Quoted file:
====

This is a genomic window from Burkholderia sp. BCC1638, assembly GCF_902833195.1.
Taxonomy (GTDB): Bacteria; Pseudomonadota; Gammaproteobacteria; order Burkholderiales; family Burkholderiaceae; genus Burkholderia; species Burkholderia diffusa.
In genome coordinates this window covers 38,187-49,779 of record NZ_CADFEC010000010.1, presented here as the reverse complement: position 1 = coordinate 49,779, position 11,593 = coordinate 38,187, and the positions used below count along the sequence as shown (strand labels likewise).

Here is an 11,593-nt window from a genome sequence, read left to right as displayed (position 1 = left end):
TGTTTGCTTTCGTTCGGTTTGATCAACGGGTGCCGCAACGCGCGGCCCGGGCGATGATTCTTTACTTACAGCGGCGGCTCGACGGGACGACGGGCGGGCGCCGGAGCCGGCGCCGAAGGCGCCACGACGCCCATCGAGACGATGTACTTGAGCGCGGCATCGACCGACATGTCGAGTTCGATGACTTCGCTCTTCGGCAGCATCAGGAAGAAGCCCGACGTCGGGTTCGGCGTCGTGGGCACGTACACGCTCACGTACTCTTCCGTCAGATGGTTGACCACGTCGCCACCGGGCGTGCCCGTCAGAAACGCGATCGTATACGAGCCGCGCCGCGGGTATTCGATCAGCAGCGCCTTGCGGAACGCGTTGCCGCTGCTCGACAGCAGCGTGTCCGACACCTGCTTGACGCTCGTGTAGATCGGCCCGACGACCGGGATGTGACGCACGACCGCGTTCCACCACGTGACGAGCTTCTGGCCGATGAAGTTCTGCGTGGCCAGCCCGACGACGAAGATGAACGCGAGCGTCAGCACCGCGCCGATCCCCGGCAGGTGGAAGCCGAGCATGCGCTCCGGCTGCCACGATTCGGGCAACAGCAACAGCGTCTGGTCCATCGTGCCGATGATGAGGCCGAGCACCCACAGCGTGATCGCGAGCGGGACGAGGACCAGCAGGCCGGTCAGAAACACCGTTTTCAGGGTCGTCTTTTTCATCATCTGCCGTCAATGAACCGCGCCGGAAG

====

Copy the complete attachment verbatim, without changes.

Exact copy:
This is a genomic window from Burkholderia sp. BCC1638, assembly GCF_902833195.1.
Taxonomy (GTDB): Bacteria; Pseudomonadota; Gammaproteobacteria; order Burkholderiales; family Burkholderiaceae; genus Burkholderia; species Burkholderia diffusa.
In genome coordinates this window covers 38,187-49,779 of record NZ_CADFEC010000010.1, presented here as the reverse complement: position 1 = coordinate 49,779, position 11,593 = coordinate 38,187, and the positions used below count along the sequence as shown (strand labels likewise).

Here is an 11,593-nt window from a genome sequence, read left to right as displayed (position 1 = left end):
TGTTTGCTTTCGTTCGGTTTGATCAACGGGTGCCGCAACGCGCGGCCCGGGCGATGATTCTTTACTTACAGCGGCGGCTCGACGGGACGACGGGCGGGCGCCGGAGCCGGCGCCGAAGGCGCCACGACGCCCATCGAGACGATGTACTTGAGCGCGGCATCGACCGACATGTCGAGTTCGATGACTTCGCTCTTCGGCAGCATCAGGAAGAAGCCCGACGTCGGGTTCGGCGTCGTGGGCACGTACACGCTCACGTACTCTTCCGTCAGATGGTTGACCACGTCGCCACCGGGCGTGCCCGTCAGAAACGCGATCGTATACGAGCCGCGCCGCGGGTATTCGATCAGCAGCGCCTTGCGGAACGCGTTGCCGCTGCTCGACAGCAGCGTGTCCGACACCTGCTTGACGCTCGTGTAGATCGGCCCGACGACCGGGATGTGACGCACGACCGCGTTCCACCACGTGACGAGCTTCTGGCCGATGAAGTTCTGCGTGGCCAGCCCGACGACGAAGATGAACGCGAGCGTCAGCACCGCGCCGATCCCCGGCAGGTGGAAGCCGAGCATGCGCTCCGGCTGCCACGATTCGGGCAACAGCAACAGCGTCTGGTCCATCGTGCCGATGATGAGGCCGAGCACCCACAGCGTGATCGCGAGCGGGACGAGGACCAGCAGGCCGGTCAGAAACACCGTTTTCAGGGTCGTCTTTTTCATCATCTGCCGTCAATGAACCGCGCCGGAAG